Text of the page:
Who’s In Charge, Anyway?
Some authors lamented their publishers weren’t being aggressive enough in advertising their latest release. Others felt their own methods had failed to generate sufficient sales. Yet, both were engaged in time-tested efforts book publishers usually employed to market books, getting them in the hands–and, thus, the hearts–of readers.
Since my new release falls into the Christian fiction category, what interested me most about these posts were comments by Christian authors. Several of them posted they had felt led of the Lord to write their book, yet many posted they weren’t happy about they way the book was selling. Did that mean they felt, even though God had been in charge of their writing the book, that now He wasn’t in command of how their book was selling?
Sometimes, when it appears God is leading us in one direction and we commit to that course of action, the results are not what we anticipated. We expected success, and we experienced failure–or, at least, less than successful results.
I believe this is a common misconception when it comes to feeling led of the Lord to do something.
Just because I felt led of the Lord to initiate a project, support a cause, or engage in some personal pursuit, and His hand was on me in the doing of it, that doesn’t mean, when it comes to the results, I’m suddenly in charge.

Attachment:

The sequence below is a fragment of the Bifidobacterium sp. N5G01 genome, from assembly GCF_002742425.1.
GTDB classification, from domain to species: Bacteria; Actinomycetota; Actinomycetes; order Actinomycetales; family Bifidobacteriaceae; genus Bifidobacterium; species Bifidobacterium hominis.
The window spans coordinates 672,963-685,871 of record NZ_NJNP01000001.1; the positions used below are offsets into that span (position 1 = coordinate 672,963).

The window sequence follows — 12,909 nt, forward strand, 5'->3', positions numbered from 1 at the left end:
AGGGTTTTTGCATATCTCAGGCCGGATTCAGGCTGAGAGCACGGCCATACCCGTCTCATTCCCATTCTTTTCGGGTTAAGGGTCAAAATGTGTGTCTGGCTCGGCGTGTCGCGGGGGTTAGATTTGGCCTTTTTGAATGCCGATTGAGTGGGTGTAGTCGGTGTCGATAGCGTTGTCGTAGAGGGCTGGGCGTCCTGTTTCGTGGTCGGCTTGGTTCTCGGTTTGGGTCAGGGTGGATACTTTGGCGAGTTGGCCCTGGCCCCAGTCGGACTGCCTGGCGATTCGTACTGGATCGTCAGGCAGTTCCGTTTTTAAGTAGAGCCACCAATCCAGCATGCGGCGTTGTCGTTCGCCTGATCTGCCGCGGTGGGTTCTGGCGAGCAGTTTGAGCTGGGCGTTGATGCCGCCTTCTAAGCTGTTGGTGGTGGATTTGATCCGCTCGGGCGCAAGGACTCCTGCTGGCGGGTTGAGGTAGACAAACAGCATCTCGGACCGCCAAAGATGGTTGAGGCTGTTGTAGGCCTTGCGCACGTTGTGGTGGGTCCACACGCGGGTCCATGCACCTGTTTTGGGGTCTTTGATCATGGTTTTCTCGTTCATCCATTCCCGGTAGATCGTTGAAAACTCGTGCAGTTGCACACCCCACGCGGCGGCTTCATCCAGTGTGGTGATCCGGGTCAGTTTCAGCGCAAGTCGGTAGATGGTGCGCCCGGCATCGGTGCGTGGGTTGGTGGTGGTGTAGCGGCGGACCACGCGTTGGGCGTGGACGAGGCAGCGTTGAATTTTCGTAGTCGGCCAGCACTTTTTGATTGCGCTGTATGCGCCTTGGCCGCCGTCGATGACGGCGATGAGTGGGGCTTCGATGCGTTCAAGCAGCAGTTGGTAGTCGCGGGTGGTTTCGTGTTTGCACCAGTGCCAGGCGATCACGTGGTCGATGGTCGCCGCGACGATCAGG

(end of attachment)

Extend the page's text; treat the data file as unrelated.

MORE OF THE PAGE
God is still in charge when it comes to all outcomes–not me and not you. Proverbs 16:9, “The heart of man plans his way, but the Lord establishes his steps.”
This is a common theme throughout the Scriptures, but as self-sufficient, self-determining human beings, we failed to remember or perhaps just refuse to heed, what the Lord is saying to us on the subject of who’s in charge.
Isaiah 55:8-11, “For my thoughts are not your thoughts, neither are your ways my ways . . . it shall accomplish that which I purpose, and shall succeed in the thing for which I sent it.”
What are your plans today? Will God be responsible for the results or will you decide to assign the blame–or maybe even the credit–to yourself?